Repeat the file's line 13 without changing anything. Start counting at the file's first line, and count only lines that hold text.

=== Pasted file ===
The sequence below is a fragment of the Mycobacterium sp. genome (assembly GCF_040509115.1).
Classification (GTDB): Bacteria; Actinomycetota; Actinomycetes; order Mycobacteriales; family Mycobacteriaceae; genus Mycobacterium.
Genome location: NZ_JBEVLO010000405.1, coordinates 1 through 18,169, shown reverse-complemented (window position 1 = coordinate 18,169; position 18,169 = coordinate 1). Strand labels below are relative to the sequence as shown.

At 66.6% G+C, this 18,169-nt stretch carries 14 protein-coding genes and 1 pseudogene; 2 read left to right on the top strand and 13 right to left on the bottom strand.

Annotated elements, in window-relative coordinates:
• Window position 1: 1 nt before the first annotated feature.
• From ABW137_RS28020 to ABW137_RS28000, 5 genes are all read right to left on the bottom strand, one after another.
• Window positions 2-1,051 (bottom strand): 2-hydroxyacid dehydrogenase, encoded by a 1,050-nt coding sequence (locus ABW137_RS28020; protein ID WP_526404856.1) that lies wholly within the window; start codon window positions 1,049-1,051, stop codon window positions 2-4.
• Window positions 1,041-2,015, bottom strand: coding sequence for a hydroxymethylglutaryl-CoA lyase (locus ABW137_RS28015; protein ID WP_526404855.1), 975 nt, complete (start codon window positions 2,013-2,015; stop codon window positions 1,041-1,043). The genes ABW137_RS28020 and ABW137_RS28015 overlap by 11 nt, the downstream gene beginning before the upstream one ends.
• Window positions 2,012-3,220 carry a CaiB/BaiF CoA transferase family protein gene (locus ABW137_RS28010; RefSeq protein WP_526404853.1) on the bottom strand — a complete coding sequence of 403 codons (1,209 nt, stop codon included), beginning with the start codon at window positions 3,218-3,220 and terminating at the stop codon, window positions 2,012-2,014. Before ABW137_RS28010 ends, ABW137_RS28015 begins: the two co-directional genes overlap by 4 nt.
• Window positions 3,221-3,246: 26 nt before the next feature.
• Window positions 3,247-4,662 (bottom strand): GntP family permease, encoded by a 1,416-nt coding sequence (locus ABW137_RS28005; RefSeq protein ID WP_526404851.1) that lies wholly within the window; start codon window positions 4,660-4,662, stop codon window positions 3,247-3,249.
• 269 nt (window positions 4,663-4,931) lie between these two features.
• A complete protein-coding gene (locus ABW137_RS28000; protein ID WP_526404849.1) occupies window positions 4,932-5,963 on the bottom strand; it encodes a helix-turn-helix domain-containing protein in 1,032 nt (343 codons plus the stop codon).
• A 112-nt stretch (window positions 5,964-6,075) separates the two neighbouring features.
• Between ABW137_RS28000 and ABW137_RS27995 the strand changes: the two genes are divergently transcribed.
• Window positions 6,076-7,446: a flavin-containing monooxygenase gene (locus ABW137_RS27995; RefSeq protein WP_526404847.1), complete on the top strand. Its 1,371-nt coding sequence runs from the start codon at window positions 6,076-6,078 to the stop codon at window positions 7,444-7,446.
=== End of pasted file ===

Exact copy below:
• 269 nt (window positions 4,663-4,931) lie between these two features.